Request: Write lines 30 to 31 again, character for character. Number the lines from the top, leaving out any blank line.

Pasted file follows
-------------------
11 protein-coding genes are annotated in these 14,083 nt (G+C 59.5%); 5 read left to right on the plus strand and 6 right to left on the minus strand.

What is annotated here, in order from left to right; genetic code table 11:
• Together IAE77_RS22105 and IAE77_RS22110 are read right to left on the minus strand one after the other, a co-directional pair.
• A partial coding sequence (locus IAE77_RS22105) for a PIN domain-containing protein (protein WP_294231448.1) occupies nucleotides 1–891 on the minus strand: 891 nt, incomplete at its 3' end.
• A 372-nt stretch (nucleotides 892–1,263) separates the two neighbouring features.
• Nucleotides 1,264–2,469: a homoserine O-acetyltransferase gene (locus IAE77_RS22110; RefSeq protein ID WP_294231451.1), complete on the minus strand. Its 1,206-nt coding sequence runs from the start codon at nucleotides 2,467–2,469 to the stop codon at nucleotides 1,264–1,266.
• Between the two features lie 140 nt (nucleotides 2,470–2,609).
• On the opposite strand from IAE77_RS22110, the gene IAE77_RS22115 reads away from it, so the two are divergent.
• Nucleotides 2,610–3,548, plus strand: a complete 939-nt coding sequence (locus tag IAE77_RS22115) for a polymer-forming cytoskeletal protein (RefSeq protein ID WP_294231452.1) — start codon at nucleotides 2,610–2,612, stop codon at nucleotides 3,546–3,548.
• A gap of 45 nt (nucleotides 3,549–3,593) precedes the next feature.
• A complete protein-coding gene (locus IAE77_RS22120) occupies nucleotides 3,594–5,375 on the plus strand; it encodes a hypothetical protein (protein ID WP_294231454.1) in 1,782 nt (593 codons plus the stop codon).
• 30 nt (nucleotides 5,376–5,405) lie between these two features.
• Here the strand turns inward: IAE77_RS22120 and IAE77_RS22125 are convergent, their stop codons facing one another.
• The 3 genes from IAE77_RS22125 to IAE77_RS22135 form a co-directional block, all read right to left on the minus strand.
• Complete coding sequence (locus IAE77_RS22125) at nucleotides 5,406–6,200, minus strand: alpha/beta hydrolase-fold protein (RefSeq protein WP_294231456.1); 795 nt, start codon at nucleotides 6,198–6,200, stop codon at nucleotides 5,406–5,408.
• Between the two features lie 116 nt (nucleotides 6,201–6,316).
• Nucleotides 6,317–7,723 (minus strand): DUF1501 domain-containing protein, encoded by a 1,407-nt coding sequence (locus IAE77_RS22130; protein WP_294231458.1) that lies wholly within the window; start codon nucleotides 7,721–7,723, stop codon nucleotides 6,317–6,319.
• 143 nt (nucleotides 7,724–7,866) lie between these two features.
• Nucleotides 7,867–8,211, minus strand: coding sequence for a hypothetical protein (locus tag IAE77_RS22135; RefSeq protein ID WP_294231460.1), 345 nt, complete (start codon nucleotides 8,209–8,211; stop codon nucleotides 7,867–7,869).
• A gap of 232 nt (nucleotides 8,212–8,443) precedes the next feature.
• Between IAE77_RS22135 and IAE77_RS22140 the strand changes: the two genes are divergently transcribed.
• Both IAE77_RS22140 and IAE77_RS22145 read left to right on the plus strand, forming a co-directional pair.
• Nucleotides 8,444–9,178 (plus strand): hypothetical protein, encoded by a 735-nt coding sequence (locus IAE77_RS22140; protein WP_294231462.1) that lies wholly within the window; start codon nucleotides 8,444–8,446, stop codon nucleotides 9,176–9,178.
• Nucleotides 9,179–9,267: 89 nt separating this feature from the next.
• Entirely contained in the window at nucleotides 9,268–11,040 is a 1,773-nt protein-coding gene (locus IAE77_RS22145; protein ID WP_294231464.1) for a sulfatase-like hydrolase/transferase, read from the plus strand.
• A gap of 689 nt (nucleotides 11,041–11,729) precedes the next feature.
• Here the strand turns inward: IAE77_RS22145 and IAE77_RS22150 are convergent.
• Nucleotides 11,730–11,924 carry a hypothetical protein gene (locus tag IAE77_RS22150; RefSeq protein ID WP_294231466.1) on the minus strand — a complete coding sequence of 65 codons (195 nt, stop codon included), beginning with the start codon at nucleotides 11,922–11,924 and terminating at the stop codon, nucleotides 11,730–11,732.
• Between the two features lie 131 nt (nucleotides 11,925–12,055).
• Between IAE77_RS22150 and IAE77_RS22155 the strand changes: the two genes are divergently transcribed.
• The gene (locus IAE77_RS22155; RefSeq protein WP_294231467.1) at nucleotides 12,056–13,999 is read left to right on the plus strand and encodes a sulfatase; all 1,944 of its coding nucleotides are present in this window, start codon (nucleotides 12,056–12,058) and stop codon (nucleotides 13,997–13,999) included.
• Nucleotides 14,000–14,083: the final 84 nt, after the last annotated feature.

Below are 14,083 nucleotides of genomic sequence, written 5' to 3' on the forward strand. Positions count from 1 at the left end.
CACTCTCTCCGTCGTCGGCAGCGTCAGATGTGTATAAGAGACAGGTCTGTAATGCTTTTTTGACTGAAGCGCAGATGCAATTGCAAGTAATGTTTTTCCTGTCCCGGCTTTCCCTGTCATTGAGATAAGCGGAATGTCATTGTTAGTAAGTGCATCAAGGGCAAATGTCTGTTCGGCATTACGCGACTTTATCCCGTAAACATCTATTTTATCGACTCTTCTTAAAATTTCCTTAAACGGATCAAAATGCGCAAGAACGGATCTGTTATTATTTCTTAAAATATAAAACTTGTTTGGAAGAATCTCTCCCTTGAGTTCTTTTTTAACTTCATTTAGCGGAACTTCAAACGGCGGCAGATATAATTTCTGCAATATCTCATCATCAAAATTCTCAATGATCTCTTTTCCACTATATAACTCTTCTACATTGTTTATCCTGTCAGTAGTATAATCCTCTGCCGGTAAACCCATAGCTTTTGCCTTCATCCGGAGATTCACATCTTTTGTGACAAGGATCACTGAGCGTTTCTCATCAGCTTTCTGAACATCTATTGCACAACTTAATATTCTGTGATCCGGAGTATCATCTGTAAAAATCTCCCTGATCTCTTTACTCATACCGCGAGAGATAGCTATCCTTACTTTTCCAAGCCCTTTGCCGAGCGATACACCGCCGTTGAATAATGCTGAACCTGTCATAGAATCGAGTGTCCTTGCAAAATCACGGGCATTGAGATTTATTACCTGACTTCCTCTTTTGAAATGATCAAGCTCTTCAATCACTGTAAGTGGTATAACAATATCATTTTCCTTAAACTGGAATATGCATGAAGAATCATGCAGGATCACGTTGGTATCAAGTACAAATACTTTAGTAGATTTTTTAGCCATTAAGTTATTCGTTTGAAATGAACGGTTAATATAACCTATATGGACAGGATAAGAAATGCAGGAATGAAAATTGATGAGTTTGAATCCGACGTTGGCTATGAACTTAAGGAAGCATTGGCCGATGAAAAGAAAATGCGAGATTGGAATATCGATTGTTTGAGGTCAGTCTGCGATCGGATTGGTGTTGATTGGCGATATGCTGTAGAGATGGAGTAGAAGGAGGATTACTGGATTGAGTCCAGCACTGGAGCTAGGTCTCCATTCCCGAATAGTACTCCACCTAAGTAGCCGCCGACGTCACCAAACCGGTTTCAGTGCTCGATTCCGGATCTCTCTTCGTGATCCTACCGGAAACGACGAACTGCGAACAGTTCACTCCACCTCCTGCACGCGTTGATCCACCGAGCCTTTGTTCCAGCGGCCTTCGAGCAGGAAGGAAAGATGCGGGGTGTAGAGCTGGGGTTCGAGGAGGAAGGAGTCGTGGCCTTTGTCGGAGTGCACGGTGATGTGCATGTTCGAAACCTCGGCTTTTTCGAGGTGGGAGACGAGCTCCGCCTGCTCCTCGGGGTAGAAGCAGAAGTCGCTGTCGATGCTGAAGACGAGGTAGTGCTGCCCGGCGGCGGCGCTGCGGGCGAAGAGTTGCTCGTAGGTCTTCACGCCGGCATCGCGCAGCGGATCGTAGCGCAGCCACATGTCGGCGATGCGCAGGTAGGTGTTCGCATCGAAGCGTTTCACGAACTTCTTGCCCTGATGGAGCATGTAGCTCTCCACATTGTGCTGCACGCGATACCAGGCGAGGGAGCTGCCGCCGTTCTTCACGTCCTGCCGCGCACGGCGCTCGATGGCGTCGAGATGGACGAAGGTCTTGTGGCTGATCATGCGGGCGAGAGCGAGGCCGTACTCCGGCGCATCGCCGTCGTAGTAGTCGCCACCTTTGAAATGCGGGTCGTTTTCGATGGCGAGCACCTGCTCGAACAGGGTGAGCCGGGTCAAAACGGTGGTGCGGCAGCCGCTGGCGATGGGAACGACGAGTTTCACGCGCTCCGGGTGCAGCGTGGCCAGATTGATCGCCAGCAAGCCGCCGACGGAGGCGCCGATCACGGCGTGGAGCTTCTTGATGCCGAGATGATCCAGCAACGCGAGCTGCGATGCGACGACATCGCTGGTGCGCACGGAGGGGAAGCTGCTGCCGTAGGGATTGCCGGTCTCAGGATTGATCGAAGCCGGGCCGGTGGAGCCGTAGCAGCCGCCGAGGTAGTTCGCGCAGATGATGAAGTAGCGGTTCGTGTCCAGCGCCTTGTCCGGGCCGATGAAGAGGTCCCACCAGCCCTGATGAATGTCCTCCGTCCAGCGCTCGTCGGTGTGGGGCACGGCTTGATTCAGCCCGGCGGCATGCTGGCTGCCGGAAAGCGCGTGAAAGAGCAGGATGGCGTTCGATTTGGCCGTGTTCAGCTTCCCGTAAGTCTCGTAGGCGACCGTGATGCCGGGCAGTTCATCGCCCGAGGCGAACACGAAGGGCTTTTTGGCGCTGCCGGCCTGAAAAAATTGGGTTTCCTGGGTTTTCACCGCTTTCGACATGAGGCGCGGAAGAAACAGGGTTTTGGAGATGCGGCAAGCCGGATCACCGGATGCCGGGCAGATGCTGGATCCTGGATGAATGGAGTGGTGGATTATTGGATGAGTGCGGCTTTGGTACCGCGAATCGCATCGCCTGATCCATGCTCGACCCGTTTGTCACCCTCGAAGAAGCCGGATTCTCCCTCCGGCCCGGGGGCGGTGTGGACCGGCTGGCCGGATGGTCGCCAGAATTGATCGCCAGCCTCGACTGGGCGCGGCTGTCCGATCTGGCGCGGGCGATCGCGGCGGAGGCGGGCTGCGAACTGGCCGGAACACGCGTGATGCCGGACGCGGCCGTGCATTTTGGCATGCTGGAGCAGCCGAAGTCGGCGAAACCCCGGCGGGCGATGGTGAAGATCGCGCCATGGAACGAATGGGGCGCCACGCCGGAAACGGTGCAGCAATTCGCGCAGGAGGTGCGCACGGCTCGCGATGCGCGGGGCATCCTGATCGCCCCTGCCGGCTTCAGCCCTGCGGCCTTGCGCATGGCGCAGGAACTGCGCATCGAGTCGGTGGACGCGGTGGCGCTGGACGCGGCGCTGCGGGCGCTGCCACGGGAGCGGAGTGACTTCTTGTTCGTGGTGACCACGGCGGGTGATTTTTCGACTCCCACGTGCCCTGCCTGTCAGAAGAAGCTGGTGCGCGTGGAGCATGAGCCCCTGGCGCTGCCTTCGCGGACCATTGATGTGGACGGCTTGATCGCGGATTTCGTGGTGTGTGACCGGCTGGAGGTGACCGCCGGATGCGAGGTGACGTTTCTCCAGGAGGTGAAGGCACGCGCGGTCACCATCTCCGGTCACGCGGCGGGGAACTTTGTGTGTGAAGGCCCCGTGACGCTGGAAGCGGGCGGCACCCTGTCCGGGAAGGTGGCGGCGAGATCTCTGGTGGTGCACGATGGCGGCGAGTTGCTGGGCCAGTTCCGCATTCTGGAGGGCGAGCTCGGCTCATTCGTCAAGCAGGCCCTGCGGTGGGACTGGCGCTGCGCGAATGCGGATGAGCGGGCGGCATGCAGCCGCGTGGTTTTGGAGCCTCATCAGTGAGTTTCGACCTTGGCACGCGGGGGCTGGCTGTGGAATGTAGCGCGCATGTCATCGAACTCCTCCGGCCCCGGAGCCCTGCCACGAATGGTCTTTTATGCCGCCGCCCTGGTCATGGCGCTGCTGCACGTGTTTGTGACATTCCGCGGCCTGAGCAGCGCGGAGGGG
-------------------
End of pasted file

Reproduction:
• Between IAE77_RS22150 and IAE77_RS22155 the strand changes: the two genes are divergently transcribed.
• The gene (locus IAE77_RS22155; RefSeq protein WP_294231467.1) at nucleotides 12,056–13,999 is read left to right on the plus strand and encodes a sulfatase; all 1,944 of its coding nucleotides are present in this window, start codon (nucleotides 12,056–12,058) and stop codon (nucleotides 13,997–13,999) included.